Victory in Proposition 13 case
Today in Young v. Schmidt the California Court of Appeal upheld Proposition 13’s requirement that all state taxes pass by a two-thirds vote of the Legislature. In a terse, unpublished opinion, the court struck down former UCLA Chancellor Charles Young’s attempt to overturn this part of Proposition 13. Young had argued that the super-majority legislative vote requirement was unconstitutional because voters never had the authority to enact it as an initiative in the first place. Under the state constitution, voters may use their initiative power to amend the constitution, but they may not revise it. In his briefs, Young tried to show that this legislative vote requirement so fundamentally altered California’s system of government that it was in fact a revision. As my colleague Harold Johnson has noted, imposing a super-majority vote requirement on the legislature is a perfectly appropriate exercise of the people’s initiative power: because political sovereignty derives from the people in the first place, they have the right to readjust the terms of their delegation of power to the Legislature.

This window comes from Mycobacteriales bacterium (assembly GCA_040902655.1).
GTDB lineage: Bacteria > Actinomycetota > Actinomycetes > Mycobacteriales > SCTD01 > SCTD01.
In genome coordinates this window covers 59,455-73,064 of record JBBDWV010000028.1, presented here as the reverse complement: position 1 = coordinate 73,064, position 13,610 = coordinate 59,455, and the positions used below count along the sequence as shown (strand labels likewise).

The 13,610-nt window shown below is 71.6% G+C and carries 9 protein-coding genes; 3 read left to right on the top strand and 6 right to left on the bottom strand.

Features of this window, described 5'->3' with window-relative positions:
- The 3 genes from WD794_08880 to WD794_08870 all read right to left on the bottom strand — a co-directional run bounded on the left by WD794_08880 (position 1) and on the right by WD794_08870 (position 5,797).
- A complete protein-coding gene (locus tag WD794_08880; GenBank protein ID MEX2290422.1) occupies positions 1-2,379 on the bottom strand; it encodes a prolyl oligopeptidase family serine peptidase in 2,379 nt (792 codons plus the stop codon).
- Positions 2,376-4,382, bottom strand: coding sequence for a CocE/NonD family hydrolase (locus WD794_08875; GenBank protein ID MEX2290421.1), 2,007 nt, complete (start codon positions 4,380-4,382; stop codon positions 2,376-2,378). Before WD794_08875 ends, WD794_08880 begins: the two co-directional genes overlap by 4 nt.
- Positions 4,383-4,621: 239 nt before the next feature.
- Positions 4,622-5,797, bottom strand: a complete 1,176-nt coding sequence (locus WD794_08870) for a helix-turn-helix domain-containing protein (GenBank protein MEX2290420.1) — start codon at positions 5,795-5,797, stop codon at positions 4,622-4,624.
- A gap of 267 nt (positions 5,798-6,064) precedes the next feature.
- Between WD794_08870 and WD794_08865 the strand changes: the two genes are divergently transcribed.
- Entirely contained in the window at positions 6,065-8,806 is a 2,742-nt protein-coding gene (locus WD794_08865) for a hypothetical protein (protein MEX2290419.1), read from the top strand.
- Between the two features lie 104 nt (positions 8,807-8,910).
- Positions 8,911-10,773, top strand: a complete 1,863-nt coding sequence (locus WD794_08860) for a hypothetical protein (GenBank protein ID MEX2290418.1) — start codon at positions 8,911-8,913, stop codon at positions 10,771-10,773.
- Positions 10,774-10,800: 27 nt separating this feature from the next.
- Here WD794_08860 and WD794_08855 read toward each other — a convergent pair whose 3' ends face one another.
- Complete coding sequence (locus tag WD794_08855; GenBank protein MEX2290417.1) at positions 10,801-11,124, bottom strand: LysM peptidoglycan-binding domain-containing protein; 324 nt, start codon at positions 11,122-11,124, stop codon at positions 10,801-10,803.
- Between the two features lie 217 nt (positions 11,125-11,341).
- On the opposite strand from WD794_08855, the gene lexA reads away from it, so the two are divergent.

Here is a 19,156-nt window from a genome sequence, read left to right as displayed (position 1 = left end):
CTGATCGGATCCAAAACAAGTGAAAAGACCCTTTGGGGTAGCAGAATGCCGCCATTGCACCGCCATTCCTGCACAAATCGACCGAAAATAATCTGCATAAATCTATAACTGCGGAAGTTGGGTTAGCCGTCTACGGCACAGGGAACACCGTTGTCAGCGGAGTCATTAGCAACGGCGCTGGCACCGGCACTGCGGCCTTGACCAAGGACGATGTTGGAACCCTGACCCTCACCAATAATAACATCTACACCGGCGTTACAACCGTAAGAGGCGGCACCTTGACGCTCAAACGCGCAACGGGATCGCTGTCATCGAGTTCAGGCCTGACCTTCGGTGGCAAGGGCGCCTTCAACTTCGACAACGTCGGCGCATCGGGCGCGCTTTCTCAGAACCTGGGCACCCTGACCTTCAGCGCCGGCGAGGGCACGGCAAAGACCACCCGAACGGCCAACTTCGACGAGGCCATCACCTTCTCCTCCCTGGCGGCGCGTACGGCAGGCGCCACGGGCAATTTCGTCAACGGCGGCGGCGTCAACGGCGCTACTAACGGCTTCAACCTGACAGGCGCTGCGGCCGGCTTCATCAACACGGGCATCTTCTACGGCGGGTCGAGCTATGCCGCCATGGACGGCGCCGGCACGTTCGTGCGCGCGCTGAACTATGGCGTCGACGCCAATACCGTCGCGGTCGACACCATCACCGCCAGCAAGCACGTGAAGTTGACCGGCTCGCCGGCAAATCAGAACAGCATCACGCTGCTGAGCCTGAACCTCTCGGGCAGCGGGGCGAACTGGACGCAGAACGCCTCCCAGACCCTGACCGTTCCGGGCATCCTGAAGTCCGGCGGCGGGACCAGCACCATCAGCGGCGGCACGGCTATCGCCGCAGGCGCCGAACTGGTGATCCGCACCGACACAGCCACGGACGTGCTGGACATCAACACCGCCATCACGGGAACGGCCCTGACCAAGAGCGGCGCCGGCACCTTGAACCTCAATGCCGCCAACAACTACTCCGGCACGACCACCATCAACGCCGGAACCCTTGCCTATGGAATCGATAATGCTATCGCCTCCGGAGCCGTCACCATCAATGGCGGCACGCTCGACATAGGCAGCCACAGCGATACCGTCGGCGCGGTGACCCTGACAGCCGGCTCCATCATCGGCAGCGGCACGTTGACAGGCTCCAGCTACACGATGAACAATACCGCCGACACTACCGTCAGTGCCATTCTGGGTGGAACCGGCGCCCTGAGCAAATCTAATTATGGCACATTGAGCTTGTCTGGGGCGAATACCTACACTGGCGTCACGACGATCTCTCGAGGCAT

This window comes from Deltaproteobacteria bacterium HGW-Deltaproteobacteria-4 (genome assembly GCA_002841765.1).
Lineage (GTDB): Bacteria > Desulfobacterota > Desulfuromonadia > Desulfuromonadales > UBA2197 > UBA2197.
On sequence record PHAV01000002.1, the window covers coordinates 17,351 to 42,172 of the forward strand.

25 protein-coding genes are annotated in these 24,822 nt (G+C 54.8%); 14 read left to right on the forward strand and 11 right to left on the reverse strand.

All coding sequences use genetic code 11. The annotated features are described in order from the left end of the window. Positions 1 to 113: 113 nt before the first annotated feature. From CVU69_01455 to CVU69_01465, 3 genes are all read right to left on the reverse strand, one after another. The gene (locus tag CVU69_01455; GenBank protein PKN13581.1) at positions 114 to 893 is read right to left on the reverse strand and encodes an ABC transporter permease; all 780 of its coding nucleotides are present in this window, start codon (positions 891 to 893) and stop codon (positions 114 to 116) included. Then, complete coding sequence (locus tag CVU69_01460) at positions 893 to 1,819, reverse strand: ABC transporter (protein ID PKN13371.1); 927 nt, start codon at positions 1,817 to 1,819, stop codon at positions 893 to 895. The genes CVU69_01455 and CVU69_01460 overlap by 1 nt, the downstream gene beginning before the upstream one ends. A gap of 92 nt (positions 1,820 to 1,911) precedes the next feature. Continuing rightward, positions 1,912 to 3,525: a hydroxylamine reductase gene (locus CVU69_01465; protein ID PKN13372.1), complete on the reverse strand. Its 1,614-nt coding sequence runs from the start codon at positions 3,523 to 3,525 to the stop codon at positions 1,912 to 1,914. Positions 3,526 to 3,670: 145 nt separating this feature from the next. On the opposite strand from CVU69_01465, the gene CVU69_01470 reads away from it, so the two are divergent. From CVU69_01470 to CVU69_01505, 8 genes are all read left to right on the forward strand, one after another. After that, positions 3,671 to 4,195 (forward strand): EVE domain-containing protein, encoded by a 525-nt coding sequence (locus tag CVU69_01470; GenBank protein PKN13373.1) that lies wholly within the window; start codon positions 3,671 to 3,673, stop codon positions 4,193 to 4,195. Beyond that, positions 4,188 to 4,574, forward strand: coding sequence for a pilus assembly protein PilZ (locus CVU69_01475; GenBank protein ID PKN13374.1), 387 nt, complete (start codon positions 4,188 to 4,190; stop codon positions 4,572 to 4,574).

The court relied on a 1978 California Supreme Court case, Amador Valley Joint Union High School District v. State Board of Equalization, to reject Young’s arguments. In Amador, the Court upheld Proposition 13 against a number of constitutional attacks, including that the measure was a revision. Young tried to distinguish Amador on the basis that the Court never explicitly addressed the legislative two-thirds vote requirement in its opinion. Today’s decision dismissed that claim, reasoning that Amador applies to all of Proposition 13, not simply bits and pieces of it. By doing so, the court preserved California’s voters’ and taxpayers’ final say on matters of taxation. Thanks are owed to our friends at Howard Jarvis Taxpayers Association who took over the defense of this case when the named government officials refused to defend Proposition 13. Howard Jarvis and PLF will continue this fight should Young seek review of this decision in the California Supreme Court.